Now, however, the entire west coast of Italy and south coast of France are open to attack, splitting the German defenders and simplifying our problem of assault. Neither Italy nor southern France are, of course, within reach of fighters based on Africa. (Italy is 300 land miles from the nearest point in Africa, Cape Bon in Tunisia.) However, France and Italy both can be reached via Sicily, Sardinia and Corsica, all of which are within easy reach of the African mainland or of each other, and none of which is so well defended that it cannot be conquered.

Sicily is only 65 miles from Malta and 95 from the nearest point in Tunisia. Sardinia is 130 miles from the Tunisian naval base of Bizerte. Sardinia and Sicily are just 200 miles apart. Corsica lies across the narrow strait of Bonifacio from Sardinia, and is only a trifle over 100 miles from Genoa, 65 from La Spexia (home base of the Italian fleet) and 115 from the French Riviera. Sicily, of course, is just across the Strait of Messina from the toe of the Italian boot. Naples is 200 miles from Sicily.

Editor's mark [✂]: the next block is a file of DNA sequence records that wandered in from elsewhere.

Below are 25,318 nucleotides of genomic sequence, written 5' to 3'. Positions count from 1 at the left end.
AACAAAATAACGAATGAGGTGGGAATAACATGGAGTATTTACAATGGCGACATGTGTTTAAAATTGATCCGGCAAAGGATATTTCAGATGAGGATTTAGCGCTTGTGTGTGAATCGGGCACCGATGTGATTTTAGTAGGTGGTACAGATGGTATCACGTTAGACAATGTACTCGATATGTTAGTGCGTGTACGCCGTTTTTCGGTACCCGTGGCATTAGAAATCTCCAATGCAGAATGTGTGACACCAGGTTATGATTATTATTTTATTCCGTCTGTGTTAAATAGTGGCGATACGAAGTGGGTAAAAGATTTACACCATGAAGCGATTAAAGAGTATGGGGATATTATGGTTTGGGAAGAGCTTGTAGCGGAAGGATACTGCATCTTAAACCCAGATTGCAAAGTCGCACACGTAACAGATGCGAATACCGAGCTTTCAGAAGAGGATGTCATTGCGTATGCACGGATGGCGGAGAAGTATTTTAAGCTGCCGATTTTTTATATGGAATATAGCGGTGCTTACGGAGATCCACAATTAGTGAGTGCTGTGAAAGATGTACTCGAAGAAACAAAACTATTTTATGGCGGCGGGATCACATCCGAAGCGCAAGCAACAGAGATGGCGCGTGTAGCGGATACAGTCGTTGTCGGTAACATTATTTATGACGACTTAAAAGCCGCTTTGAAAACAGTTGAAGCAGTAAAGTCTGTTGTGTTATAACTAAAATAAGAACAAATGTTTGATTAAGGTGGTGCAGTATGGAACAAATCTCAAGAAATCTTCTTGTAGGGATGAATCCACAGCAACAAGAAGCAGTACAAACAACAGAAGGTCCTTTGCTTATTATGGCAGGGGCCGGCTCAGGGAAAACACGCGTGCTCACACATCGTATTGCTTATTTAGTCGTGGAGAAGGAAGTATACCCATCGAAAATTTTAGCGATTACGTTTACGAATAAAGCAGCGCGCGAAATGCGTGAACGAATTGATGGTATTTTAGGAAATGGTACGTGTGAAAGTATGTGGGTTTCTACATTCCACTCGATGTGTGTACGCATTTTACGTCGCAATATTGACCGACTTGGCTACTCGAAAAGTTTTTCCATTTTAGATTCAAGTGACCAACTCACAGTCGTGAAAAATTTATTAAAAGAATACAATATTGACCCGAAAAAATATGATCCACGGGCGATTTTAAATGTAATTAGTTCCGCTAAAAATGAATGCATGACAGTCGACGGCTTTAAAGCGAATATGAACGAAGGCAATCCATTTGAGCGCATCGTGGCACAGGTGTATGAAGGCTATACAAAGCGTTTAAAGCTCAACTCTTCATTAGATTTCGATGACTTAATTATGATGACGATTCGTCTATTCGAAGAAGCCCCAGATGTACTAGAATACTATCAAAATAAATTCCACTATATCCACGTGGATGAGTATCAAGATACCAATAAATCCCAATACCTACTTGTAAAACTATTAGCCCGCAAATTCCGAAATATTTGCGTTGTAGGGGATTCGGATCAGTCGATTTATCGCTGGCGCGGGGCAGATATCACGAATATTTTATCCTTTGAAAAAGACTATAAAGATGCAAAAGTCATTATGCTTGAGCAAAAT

There is actually only one move which Hitler can make which might close off the western Mediterranean and thus guard his southern flank for air, sea and land attack while he concentrates his forces in the north and in the Soviet Union. This is the seizure of Spain. Occupation of Spain and the Balearic Islands would give his planes and submarines a tight grip on the western Mediterranean.

If Hitler were going to make such a move, however, the chances are he would already have moved. The fact that he hasn't is a pretty plain indica- tion that he hasn't the planes, the tanks, the men, the food or the trans- portation for the job. For the job includes not only possible Spanish re- sistance but a meeting with an Anglo- American force halfway across Spain. The British, after all, already hold Gibraltar, and we are in French Morocco, only a few miles from Spanish Morocco and the Strait of Gibraltar.

None of the lines of action implied in the above will be easily accomplished. Enormous problems of supply, tactical organization and strategy must be met. Winning the first truly global war, however, cannot be a simple matter. As much effort will be required to exploit our opportunity as we have required to overcome past defeats.

This column was originally published in the January, 1943, issue of Air News magazine, vol 4, no 1, p 74.